Pneumoconiosis in Appalachian bituminous coal miners. Lainhart WS, Doyle HN, Enterline PE, Henschel A, Kendrick MA, eds. Cincinnati, OH: U.S. Department of Health, Education, and Welfare, Public Health Service, Consumer Protection and Environmental Health Service, Environmental Control Administration, Bureau of Occupational Safety and Health, 1969 Jan; :77-111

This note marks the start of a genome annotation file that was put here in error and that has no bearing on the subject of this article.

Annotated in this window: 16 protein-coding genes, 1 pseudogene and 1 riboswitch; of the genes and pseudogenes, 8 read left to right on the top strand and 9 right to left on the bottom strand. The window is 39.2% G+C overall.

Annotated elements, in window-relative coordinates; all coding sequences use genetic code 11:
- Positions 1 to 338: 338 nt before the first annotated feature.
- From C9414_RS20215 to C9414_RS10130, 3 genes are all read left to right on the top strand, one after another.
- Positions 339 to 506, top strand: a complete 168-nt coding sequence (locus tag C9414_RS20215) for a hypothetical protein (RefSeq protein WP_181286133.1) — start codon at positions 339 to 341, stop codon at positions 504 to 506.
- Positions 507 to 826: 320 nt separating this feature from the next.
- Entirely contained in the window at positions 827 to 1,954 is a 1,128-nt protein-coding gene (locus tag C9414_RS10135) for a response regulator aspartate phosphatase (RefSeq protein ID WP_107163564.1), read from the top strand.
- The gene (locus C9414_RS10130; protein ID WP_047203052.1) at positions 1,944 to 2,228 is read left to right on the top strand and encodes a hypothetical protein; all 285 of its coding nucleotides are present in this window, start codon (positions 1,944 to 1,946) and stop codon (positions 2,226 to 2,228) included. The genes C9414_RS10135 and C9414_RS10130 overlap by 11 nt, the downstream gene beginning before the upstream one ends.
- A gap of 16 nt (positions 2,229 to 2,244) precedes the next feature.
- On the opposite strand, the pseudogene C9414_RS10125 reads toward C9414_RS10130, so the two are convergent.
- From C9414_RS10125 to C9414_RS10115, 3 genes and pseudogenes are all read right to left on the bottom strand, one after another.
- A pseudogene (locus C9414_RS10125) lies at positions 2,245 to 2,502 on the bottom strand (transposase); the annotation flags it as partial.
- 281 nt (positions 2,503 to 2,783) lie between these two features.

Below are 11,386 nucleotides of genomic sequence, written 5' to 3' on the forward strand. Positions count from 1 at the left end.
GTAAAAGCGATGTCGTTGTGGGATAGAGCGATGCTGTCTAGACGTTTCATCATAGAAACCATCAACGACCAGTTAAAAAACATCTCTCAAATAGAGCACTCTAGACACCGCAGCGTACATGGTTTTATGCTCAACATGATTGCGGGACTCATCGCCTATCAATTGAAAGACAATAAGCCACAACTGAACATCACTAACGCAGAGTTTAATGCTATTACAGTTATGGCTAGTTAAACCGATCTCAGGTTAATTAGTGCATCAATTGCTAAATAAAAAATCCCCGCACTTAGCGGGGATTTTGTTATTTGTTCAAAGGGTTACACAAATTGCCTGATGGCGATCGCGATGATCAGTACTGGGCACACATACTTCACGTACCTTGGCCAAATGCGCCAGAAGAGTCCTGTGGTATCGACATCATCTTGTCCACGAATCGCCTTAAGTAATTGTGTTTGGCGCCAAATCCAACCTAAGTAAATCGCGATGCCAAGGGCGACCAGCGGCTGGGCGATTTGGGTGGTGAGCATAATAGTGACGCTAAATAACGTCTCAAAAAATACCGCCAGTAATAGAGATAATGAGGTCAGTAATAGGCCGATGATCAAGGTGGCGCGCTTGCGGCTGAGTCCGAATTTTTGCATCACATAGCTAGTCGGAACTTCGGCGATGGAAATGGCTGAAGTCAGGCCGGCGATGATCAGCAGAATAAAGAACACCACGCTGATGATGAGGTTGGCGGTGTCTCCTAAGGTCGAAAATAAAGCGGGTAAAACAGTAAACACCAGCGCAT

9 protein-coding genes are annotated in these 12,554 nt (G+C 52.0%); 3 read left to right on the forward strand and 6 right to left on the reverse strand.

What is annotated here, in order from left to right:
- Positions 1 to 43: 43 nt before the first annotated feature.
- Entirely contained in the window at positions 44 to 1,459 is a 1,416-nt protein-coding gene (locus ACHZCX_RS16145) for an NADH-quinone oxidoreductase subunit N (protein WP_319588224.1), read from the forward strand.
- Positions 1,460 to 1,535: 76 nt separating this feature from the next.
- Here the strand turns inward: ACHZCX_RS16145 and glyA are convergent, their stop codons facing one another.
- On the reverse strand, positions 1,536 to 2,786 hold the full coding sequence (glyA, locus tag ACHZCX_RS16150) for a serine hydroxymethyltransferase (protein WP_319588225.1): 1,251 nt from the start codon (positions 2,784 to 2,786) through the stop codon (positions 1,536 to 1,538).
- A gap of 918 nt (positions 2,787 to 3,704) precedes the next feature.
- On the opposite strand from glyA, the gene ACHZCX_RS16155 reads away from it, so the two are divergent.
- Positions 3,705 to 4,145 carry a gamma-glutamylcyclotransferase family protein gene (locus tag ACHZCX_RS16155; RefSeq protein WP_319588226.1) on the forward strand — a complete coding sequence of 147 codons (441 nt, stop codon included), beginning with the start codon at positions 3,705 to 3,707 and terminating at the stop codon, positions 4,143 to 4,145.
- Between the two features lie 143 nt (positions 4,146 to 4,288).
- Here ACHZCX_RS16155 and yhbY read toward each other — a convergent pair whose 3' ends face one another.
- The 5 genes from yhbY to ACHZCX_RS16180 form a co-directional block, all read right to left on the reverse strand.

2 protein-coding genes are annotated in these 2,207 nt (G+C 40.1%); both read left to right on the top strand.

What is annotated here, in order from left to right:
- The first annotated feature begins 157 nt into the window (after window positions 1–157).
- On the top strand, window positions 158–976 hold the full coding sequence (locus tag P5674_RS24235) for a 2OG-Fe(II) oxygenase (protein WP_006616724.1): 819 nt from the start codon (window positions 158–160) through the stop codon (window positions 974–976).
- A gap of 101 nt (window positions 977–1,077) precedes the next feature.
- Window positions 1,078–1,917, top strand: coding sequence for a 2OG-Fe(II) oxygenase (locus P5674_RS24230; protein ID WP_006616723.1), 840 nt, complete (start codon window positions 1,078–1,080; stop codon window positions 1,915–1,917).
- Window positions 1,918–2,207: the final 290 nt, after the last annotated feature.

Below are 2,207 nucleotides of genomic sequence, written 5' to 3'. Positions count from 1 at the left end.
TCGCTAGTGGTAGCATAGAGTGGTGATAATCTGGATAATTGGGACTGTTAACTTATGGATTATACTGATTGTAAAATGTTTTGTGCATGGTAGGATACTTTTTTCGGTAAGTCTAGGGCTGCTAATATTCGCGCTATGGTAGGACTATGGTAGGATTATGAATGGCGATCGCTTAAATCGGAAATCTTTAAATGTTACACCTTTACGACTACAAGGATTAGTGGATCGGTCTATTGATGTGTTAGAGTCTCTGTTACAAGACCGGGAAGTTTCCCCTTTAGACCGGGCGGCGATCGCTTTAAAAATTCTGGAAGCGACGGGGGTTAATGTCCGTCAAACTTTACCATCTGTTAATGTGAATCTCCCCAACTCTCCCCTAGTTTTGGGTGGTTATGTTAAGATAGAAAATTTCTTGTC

Ventilatory function and work capacity was studied in Appalachian bituminous working and nonworking coal miners, and separately in the West Virginia communities of Mullens and Richwood. The group from Mullens comprised coal miners, railroad workers, and their wives. The group from Richwood comprised coal miners, men of other occupations, and their wives. Ventilatory function was examined in the miners in relation to clinical findings, cigarette smoking, bronchitis, dyspnea, and roentgenographic categories. Forced vital capacity (FVC) and forced expiratory volume for 1, 2, and 3 seconds (FEV1, FEV2, FEV3) were calculated. For 2,193 men who had worked underground, ventilatory function, measured by FVC and FEV1, was progressively depressed with years of underground exposure compared to expected values from age changes. Of 2,405 working miners, the occurrence and severity of bronchitis was assessed from responses to questioning as "multiple" in 109, "simple" in 45, and "none" in the remainder. Of 2,422 miners, 83 had marked dyspnea, 1,199 moderate dyspnea, and 1,140 no dyspnea. In Richwood, no statistically significant differences were found between miners and nonminers for any of the ventilatory function parameters. In Mullens, the ventilatory function parameters approached those obtained in the pneumoconiosis prevalence survey more closely than did the Richwood survey. Pulse rate, maximum aerobic work capacity, oxygen consumption, and ventilation volumes were determined. Miners in Mullens had the highest predicted maximum aerobic work capacity of any group, including the Mullens nonminer group. Richwood miners had a lower capacity than either of the two Mullens groups but higher than Richwood nonminers. The wives in Mullens and Richwood did not differ in predicted maximum aerobic work capacity.